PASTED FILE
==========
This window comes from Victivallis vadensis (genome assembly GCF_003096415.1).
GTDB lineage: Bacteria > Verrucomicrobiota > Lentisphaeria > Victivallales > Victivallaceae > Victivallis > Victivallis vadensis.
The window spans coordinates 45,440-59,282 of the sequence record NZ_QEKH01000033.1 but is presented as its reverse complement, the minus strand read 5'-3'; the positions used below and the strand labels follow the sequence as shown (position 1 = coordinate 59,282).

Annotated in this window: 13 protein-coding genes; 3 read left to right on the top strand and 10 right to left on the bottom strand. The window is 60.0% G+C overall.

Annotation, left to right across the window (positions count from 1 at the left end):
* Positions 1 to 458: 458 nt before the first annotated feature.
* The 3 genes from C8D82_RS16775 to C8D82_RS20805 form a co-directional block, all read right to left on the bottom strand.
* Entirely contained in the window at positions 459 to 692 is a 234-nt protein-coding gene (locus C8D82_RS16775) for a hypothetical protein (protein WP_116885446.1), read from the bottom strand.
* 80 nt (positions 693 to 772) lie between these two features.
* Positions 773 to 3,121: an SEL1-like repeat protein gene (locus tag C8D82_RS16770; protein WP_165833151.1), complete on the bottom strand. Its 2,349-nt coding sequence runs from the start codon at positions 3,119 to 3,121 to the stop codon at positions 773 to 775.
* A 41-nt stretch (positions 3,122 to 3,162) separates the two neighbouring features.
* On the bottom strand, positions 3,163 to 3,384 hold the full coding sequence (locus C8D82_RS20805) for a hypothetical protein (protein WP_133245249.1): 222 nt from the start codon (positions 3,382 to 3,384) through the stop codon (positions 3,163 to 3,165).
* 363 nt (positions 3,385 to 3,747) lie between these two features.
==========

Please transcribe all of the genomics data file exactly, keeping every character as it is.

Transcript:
This window comes from Victivallis vadensis (genome assembly GCF_003096415.1).
GTDB lineage: Bacteria > Verrucomicrobiota > Lentisphaeria > Victivallales > Victivallaceae > Victivallis > Victivallis vadensis.
The window spans coordinates 45,440-59,282 of the sequence record NZ_QEKH01000033.1 but is presented as its reverse complement, the minus strand read 5'-3'; the positions used below and the strand labels follow the sequence as shown (position 1 = coordinate 59,282).

Annotated in this window: 13 protein-coding genes; 3 read left to right on the top strand and 10 right to left on the bottom strand. The window is 60.0% G+C overall.

Annotation, left to right across the window (positions count from 1 at the left end):
* Positions 1 to 458: 458 nt before the first annotated feature.
* The 3 genes from C8D82_RS16775 to C8D82_RS20805 form a co-directional block, all read right to left on the bottom strand.
* Entirely contained in the window at positions 459 to 692 is a 234-nt protein-coding gene (locus C8D82_RS16775) for a hypothetical protein (protein WP_116885446.1), read from the bottom strand.
* 80 nt (positions 693 to 772) lie between these two features.
* Positions 773 to 3,121: an SEL1-like repeat protein gene (locus tag C8D82_RS16770; protein WP_165833151.1), complete on the bottom strand. Its 2,349-nt coding sequence runs from the start codon at positions 3,119 to 3,121 to the stop codon at positions 773 to 775.
* A 41-nt stretch (positions 3,122 to 3,162) separates the two neighbouring features.
* On the bottom strand, positions 3,163 to 3,384 hold the full coding sequence (locus C8D82_RS20805) for a hypothetical protein (protein WP_133245249.1): 222 nt from the start codon (positions 3,382 to 3,384) through the stop codon (positions 3,163 to 3,165).
* 363 nt (positions 3,385 to 3,747) lie between these two features.